Southwest May Permit Assigned Seats

Southwest Airlines Co., the most profitable U.S. carrier, is making changes to its reservation system that would allow it to begin assigning seats for the first time.

Southwest is "not on any timeline" to decide whether to end first-come, first-served boarding, Chief Executive Officer Gary Kelly said. The carrier, the only major U.S. airline that doesn't match passengers to seats, will finish the computer changes this year.

"We've got to get comfortable that we're going to generate more revenue by assigning seats," Kelly said on Monday in an interview. "If we get comfortable that we can improve customer service, based on what our customers think, and we can become more efficient, it's a home run."

Assigned seating would be the latest move away from the basic model that has helped Dallas-based Southwest remain profitable every quarter since April 1991. Southwest began its first marketing alliance with another carrier last year, is considering international flights and now uses higher-cost airports such as Denver.

The lack of assigned seating is passengers' chief complaint about Southwest, said David Stempler, president of Potomac, Maryland-based Air Travelers Association, a consumer group.

"It's something that just sticks in the craw of a lot of passengers," Stempler said. "Most people just don't like it, especially with the other low-cost carriers providing assigned seating."

Southwest won't change its boarding process this year or in 2007, Kelly said. A decision about doing so may come this year, he added. Kelly estimated the computer-system changes would cost less than $5 million.

Southwest, the largest low-fare, low-cost carrier, wants the technology in place so that it can implement any change quickly, Kelly said. When the airline decided to start the alliance, with ATA Holdings Corp., it had to delay the so-called code share while it changed its computer systems, he said.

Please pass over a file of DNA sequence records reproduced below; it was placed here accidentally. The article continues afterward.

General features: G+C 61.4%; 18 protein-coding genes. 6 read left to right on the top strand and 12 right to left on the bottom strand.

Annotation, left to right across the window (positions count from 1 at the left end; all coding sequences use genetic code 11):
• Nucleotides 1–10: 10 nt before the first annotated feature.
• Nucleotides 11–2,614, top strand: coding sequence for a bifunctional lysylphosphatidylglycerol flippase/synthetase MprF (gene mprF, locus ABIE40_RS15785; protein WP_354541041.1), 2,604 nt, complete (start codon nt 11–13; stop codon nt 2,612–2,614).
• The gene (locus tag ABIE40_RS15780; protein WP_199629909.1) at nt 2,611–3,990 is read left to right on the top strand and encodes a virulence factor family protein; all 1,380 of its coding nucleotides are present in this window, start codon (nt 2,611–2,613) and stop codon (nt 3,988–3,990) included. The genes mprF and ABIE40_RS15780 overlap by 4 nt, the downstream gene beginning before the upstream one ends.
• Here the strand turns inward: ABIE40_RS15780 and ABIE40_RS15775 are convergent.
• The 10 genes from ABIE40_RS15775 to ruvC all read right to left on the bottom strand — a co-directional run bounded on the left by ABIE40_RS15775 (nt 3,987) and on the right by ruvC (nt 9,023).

"For the effort it takes for us to have that tool in our war chest, it's just not worth the risk of not having it," Kelly said of being able to assign seats. "We've been very unique, and that has been a great advantage. But sometimes it actually works against us."

Southwest passengers now are assigned to one of three boarding groups when they check in, and are allowed to select any seat once they're on the plane. Southwest says the system permits quicker boarding, cutting gate time for its jets.

Some travelers won't fly the airline because it doesn't assign seats, although about 75 percent prefer the open seating, Kelly said.

"I understand Southwest's concern in terms of losing their quick turnarounds," Stempler said. "If they could figure out a way to do it quickly, it would certainly be advantageous."

Southwest holds down training and spare-parts costs by using only one airplane type, Boeing Co. 737s, and keeps productivity high by reducing aircraft waiting time at airports. Lower costs allow it to profitably undercut major rivals' fares.

The airline said in October 2004 that ticketing-data technology it was developing might increase efficiency enough to allow seat assignments. Southwest has continued studying the issue, Kelly said.

Southwest in recent years also stopped issuing reusable plastic boarding passes in favor of disposable paper ones, began serving snack boxes on longer flights instead of only peanuts, and allowed online check-in and boarding passes instead of requiring them to be issued at airports.

The airline's shares fell 9 cents to $16.17 at 4:02 p.m. in New York Stock Exchange composite trading. The stock has fallen 1.6 percent this year.



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